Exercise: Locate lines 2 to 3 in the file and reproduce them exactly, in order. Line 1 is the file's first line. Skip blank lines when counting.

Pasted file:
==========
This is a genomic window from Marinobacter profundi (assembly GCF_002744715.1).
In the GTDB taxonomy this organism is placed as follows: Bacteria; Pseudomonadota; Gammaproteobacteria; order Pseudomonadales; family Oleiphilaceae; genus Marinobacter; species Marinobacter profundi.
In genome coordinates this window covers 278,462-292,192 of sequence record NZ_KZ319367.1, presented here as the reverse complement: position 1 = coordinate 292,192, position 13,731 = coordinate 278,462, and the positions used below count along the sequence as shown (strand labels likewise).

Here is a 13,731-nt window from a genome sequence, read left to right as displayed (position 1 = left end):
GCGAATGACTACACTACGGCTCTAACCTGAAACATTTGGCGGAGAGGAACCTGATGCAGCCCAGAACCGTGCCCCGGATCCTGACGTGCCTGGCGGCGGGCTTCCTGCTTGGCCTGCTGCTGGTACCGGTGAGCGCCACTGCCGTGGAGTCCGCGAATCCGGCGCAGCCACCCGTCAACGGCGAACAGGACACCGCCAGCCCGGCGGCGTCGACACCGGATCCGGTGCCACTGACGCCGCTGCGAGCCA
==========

In the GTDB taxonomy this organism is placed as follows: Bacteria; Pseudomonadota; Gammaproteobacteria; order Pseudomonadales; family Oleiphilaceae; genus Marinobacter; species Marinobacter profundi.
In genome coordinates this window covers 278,462-292,192 of sequence record NZ_KZ319367.1, presented here as the reverse complement: position 1 = coordinate 292,192, position 13,731 = coordinate 278,462, and the positions used below count along the sequence as shown (strand labels likewise).